Our tracker highlights new domestic and EU legislation, key Private Members' Bills and Government consultations for legislative reform.



Immigration rules

Significant change to the rights of EEA nationals to work in the UK

Free movement rights for EEA nationals end on 31 December 2020, meaning they will no longer have an automatic right to live and work in the UK. EEA nationals already based in the UK prior to 1 January 2021 may apply for either Settled Status or Pre-Settled Status before 30 June 2021.

From 1 January 2021, EEA nationals (and nationals of other countries) wishing to come to the UK to work will need to be sponsored by a UK employer under the new points-based based immigration system. In order to sponsor a worker, the employer must hold a licence issued by the Home Office. Workers must meet salary and skills thresholds in order to qualify for sponsorship. Further guidance on the points-based immigration system is available here.

1 January 2021


Furlough scheme

New phase of the furlough scheme

The current phase of the Coronavirus Job Retention Scheme (aka furlough) started running on 1 November 2020 and finishes on 31 January 2021. Under this phase of the furlough scheme, employers do not have to contribute towards the wages of furloughed employees for any unworked hours and may claim a grant of 80% of the employee's pay, capped at £2,500 per month.

The Government has indicated that it will review the furlough scheme in January and that the fourth phase of the scheme will run between 1 February 2021 and 31 March 2021. The rules governing the fourth phase of the scheme have yet to be published, but it is widely expected that the Government will reduce their contribution to furloughed employees' wages and require employers to make a contribution. You can read our detailed guide to the scheme here.

1 February 2021


National minimum wage

Changes to the national minimum wage age threshold and rates increase

The minimum age threshold for entitlement to the National Living Wage will decrease from 25 to 23 years of age. In addition, the hourly rates will increase as follows:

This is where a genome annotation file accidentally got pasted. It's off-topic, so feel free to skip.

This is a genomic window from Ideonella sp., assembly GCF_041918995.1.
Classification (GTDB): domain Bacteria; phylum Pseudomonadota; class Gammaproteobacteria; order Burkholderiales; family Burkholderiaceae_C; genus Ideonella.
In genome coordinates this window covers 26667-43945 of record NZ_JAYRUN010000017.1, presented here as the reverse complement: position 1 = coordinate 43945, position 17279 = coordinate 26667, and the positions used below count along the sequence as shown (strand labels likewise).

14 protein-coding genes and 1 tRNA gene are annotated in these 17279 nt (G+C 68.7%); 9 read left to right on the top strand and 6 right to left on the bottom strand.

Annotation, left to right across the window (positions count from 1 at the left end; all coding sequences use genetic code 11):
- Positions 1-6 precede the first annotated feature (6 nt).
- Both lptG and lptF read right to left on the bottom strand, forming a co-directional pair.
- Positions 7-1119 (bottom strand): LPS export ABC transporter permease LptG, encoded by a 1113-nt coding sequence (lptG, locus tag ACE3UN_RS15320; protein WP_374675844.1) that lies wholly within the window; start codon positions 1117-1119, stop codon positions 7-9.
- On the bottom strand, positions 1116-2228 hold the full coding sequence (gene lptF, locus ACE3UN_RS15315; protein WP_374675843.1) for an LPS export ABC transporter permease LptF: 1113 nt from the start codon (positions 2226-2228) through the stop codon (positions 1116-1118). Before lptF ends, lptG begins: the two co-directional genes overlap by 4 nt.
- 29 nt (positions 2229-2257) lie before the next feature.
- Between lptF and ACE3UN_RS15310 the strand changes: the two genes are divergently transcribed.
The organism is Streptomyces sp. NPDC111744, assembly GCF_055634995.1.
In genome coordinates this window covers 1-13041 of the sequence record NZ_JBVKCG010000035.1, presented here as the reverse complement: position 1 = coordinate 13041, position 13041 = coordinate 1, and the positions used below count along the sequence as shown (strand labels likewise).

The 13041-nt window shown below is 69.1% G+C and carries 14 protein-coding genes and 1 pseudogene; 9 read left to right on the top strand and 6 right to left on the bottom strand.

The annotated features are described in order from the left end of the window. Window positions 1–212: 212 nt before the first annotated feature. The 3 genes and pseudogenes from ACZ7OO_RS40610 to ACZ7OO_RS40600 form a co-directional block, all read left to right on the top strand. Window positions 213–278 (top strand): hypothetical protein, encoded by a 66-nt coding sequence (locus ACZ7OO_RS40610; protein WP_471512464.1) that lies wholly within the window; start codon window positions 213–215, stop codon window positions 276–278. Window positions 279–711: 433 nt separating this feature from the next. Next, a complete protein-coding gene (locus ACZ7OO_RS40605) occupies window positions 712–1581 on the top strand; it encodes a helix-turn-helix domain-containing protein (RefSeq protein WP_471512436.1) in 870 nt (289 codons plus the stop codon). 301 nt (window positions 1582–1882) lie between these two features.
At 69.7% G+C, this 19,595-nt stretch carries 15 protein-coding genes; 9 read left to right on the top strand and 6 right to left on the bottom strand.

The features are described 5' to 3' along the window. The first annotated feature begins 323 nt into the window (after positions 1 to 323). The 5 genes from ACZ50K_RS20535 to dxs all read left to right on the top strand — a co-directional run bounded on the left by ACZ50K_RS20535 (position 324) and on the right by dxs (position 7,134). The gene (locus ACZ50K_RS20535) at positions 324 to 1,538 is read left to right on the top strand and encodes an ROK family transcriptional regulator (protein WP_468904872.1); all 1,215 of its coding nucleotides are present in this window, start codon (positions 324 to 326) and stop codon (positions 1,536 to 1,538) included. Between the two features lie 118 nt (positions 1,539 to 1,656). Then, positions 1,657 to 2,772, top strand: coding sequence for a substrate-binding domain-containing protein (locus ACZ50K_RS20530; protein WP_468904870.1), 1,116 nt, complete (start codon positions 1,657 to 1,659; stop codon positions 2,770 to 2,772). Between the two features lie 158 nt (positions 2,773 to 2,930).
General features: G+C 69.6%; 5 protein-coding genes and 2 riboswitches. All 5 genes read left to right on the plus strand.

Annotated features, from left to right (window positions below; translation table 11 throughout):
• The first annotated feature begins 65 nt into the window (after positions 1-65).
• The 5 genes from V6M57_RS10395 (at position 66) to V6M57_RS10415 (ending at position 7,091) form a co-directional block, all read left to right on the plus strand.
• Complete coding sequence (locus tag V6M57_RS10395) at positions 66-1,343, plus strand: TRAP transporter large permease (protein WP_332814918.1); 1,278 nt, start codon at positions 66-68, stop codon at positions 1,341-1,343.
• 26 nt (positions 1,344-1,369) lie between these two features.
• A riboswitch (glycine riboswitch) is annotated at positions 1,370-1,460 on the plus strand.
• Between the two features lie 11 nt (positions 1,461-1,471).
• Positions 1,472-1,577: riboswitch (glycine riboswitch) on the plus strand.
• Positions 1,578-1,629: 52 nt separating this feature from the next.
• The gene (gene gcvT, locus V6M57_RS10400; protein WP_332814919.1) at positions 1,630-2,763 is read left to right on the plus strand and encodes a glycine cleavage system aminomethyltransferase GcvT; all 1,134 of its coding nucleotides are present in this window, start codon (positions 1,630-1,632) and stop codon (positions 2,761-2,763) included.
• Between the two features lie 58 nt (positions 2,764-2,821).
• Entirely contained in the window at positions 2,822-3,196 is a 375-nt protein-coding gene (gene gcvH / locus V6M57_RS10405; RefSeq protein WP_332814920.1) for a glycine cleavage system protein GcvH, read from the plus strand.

• National Living Wage (age 23+): £8.91.
  • Standard adult rate (age 21+): £8.36.
  • Development rate (age 18+): £6.56.
  • Youth rate (age 16+): £4.62.
  • Apprentice rate: £4.30.
  • Accommodation offset (max. daily deduction): £8.36.

1 April 2021


Statutory pay

Increase to statutory payments

It is expected that the statutory payments will increase as follows:

  • Statutory Sick Pay: £96.35 per week (up from £95.85).
  • Statutory Maternity Pay, Maternity Allowance, Statutory Paternity Pay, Statutory Adoption Pay, Statutory Shared Parental Pay: £151.97 per week (up from £151.20).

4 April 2021 (TBC)


Off-payroll working (IR35)

Changes to the IR35 rules in the private sector

The way in which the IR35 rules operate in the private sector will change. These reforms will see contractors lose the ability to determine their own tax status and place this burden on those who engage them. Large and medium-sized businesses in the private sector that engage independent contractors via an intermediary (usually a personal service company) will become responsible for assessing whether the IR35 rules apply. Once the business has made its assessment it must notify certain parties of its decision and provide them with the opportunity to challenge the assessment. Where the business contracts with the intermediary (i.e. it is the fee payer), it will also become responsible for deducting income tax and NICs and paying employer's NICs. These reforms were due to come into force on 6 April 2020 but were deferred in the light of the coronavirus pandemic. You can read our detailed note on the new regime here.

6 April 2021

Separate regulations allowing for the recovery of PAYE and NICs debts arising under these new rules will come into force on 6 April 2021 and 1 April 2021 respectively.

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